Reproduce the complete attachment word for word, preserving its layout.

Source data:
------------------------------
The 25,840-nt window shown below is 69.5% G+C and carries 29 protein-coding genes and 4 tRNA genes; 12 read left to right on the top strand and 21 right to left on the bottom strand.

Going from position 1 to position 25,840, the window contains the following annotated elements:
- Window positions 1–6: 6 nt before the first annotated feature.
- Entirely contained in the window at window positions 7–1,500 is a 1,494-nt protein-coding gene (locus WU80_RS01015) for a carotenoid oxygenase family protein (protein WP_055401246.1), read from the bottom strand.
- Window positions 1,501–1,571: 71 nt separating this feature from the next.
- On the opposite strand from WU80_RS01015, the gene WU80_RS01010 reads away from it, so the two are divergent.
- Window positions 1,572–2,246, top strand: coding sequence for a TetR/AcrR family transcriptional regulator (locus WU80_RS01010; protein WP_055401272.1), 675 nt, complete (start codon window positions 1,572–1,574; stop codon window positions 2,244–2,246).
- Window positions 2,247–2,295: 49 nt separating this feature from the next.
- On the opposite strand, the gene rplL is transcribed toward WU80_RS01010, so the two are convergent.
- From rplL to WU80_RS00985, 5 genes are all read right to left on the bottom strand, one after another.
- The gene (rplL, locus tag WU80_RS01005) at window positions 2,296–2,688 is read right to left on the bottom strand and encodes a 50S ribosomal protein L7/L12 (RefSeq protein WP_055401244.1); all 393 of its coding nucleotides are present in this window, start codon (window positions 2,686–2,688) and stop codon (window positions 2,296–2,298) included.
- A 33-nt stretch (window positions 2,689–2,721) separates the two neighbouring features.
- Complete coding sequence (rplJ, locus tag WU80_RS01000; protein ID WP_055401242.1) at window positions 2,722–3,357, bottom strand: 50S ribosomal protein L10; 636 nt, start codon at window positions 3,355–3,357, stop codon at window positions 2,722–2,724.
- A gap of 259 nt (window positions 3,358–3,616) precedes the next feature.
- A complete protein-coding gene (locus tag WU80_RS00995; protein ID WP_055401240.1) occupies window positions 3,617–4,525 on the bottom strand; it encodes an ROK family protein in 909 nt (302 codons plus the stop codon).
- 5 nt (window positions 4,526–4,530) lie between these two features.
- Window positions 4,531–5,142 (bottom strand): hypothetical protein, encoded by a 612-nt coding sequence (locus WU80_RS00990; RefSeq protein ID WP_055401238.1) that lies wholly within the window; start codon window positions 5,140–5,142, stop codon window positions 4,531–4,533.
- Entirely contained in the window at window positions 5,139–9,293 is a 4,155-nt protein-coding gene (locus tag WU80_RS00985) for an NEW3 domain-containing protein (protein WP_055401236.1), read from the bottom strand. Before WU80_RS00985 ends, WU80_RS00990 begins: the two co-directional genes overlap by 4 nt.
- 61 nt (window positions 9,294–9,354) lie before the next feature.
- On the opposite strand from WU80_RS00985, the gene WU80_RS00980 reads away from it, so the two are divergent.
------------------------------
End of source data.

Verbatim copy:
The 25,840-nt window shown below is 69.5% G+C and carries 29 protein-coding genes and 4 tRNA genes; 12 read left to right on the top strand and 21 right to left on the bottom strand.

Going from position 1 to position 25,840, the window contains the following annotated elements:
- Window positions 1–6: 6 nt before the first annotated feature.
- Entirely contained in the window at window positions 7–1,500 is a 1,494-nt protein-coding gene (locus WU80_RS01015) for a carotenoid oxygenase family protein (protein WP_055401246.1), read from the bottom strand.
- Window positions 1,501–1,571: 71 nt separating this feature from the next.
- On the opposite strand from WU80_RS01015, the gene WU80_RS01010 reads away from it, so the two are divergent.
- Window positions 1,572–2,246, top strand: coding sequence for a TetR/AcrR family transcriptional regulator (locus WU80_RS01010; protein WP_055401272.1), 675 nt, complete (start codon window positions 1,572–1,574; stop codon window positions 2,244–2,246).
- Window positions 2,247–2,295: 49 nt separating this feature from the next.
- On the opposite strand, the gene rplL is transcribed toward WU80_RS01010, so the two are convergent.
- From rplL to WU80_RS00985, 5 genes are all read right to left on the bottom strand, one after another.
- The gene (rplL, locus tag WU80_RS01005) at window positions 2,296–2,688 is read right to left on the bottom strand and encodes a 50S ribosomal protein L7/L12 (RefSeq protein WP_055401244.1); all 393 of its coding nucleotides are present in this window, start codon (window positions 2,686–2,688) and stop codon (window positions 2,296–2,298) included.
- A 33-nt stretch (window positions 2,689–2,721) separates the two neighbouring features.
- Complete coding sequence (rplJ, locus tag WU80_RS01000; protein ID WP_055401242.1) at window positions 2,722–3,357, bottom strand: 50S ribosomal protein L10; 636 nt, start codon at window positions 3,355–3,357, stop codon at window positions 2,722–2,724.
- A gap of 259 nt (window positions 3,358–3,616) precedes the next feature.
- A complete protein-coding gene (locus tag WU80_RS00995; protein ID WP_055401240.1) occupies window positions 3,617–4,525 on the bottom strand; it encodes an ROK family protein in 909 nt (302 codons plus the stop codon).
- 5 nt (window positions 4,526–4,530) lie between these two features.
- Window positions 4,531–5,142 (bottom strand): hypothetical protein, encoded by a 612-nt coding sequence (locus WU80_RS00990; RefSeq protein ID WP_055401238.1) that lies wholly within the window; start codon window positions 5,140–5,142, stop codon window positions 4,531–4,533.
- Entirely contained in the window at window positions 5,139–9,293 is a 4,155-nt protein-coding gene (locus tag WU80_RS00985) for an NEW3 domain-containing protein (protein WP_055401236.1), read from the bottom strand. Before WU80_RS00985 ends, WU80_RS00990 begins: the two co-directional genes overlap by 4 nt.
- 61 nt (window positions 9,294–9,354) lie before the next feature.
- On the opposite strand from WU80_RS00985, the gene WU80_RS00980 reads away from it, so the two are divergent.